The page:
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Effective Communication

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Effective Communication 1

Running Head: Effective Communication

The Impact of Effective Communication

Verbal and Nonverbal Communication

Charmaine Guy

Megan Marshall


Professional Communication

Colorado Tech. University Online

April 11, 2008

Effective Communication 2

“The difference between the right word and the almost right word is the difference between lightning and the lightning bug.”

Samuel Langhorne Clemens (Better known as Mark Twain) in a Letter to George Bainton, 10/15/1888

Should that be the motto for effective communication? Could it be put in any other way? Twain is right, the words we use to express how we feel, what information we are trying to relay to others, the body language that others read from you could have a major impact (lightning)on your business or it could just be a small blimp on a radar (lighning bug). In the professional world, effective communication must be used in order for your organization, employees, customers, etc. to understand the company you work for, the product you are trying to sell, or the rules and regulations of any company whether done by phone, e-mail, messages, fax, memos, or through sign language. In order for a person to successfully bring forth a clear understanding of what is being said or read they must understand the aspects of verbal and nonverbal communication.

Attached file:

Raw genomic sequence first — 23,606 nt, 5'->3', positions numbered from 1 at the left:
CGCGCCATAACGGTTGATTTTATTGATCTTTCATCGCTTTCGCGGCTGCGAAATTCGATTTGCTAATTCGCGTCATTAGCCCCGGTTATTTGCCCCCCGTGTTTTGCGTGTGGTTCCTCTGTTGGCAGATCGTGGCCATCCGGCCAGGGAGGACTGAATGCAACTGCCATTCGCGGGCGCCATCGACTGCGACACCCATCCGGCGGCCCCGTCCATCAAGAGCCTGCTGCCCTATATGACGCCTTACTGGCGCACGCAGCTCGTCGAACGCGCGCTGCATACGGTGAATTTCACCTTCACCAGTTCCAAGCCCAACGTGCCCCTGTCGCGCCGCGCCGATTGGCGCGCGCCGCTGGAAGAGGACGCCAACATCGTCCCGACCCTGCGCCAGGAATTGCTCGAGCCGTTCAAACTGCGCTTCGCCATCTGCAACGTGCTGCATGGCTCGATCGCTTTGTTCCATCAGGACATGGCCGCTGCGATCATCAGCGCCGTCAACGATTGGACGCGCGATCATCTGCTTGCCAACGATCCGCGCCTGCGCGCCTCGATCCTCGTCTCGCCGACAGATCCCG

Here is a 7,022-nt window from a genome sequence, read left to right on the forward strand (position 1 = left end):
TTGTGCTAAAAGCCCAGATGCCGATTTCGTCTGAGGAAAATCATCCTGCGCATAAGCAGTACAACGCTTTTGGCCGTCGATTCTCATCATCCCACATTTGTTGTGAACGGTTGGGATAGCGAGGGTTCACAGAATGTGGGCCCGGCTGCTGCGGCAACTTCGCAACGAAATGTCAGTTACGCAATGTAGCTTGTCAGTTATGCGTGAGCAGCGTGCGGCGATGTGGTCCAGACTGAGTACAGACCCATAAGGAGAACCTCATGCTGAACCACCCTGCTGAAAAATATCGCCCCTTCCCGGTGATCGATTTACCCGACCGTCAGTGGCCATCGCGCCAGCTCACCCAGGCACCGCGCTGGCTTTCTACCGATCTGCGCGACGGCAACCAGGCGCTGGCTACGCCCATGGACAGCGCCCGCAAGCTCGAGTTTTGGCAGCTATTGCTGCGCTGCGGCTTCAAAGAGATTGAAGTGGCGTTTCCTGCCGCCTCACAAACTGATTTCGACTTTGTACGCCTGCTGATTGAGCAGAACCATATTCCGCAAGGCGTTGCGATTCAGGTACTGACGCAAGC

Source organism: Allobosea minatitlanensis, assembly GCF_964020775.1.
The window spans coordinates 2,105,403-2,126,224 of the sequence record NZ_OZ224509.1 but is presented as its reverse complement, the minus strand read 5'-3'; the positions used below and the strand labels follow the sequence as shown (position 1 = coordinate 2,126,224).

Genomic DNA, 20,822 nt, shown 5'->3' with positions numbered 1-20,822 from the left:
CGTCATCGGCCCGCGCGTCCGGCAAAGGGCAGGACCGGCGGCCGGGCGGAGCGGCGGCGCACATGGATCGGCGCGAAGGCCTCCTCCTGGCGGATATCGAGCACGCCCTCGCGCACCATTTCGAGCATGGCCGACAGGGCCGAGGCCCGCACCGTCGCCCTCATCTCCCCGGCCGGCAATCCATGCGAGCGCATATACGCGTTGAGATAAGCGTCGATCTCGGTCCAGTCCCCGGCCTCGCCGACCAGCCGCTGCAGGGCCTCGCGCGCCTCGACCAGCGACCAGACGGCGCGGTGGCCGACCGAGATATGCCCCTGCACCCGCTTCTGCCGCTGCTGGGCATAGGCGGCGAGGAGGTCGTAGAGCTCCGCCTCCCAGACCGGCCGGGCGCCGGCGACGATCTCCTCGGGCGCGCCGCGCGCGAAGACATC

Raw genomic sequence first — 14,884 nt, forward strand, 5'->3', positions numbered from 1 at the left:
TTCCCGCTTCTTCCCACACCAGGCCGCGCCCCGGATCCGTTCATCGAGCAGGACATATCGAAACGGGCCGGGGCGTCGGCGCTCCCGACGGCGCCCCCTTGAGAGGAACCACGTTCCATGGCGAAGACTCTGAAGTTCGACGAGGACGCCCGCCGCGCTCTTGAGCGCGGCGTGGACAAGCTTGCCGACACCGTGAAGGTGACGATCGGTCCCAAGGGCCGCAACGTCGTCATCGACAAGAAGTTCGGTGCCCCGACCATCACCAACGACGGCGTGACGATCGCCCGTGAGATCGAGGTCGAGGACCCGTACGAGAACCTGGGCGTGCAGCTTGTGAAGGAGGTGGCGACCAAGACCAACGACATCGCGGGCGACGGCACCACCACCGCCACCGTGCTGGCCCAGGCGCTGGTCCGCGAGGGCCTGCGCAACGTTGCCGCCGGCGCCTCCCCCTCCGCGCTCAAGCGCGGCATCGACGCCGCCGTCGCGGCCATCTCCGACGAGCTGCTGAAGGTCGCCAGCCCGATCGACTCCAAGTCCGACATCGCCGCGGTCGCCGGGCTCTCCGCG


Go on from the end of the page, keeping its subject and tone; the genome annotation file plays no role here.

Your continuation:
There are a number of things that get in the way of effective communication. Communication is essential to any business, with that said one must take in consideration of what an unknown author defines as noise or interference. This noise can interupt any enviroment, which can cause people to send out the wrong message, and have others misread what that person is trying to convey. The noise is

Language,Defensiveness, Misreading of body language, tone and other non-verbal forms of communication, Receiver distortion: selective hearing, ignoring non-verbal cues, Power struggles. Self-fulfilling assumptions. Language-different levels of meaning.

Effective Communication 3

Managers hesitation to be candid. Assumptions-eg: assuming others see situation same as you, has same feelings as you. Distrusted source: shortcuts that we use to organize data. Erroneous translation. Value judgment: state of mind of two people. Perceptual Biases: stereotyping, projection, and self-fulfilling prophecies. Past experience with the individual. Perception is also affected by the organizational relationship two people have.

Noise, as he puts it, can disrupt the flow of any business relationship. To overcome this noise you must learn to pay close attention. On too many occasions the look on a face, the tone of a

voice, a touch, or the time used to have a person understand what is being said can be misinterpreted. Especially when communicating with people from other cultures you must understand a simple friendly gesture to one person can mean an offensive comment to another. An example would be as such: Americans, at times, give a pat on the back to express a good job has been done, but in other countries it is offense to touch another or to be within what is considered someones personal space. Research is always essential.



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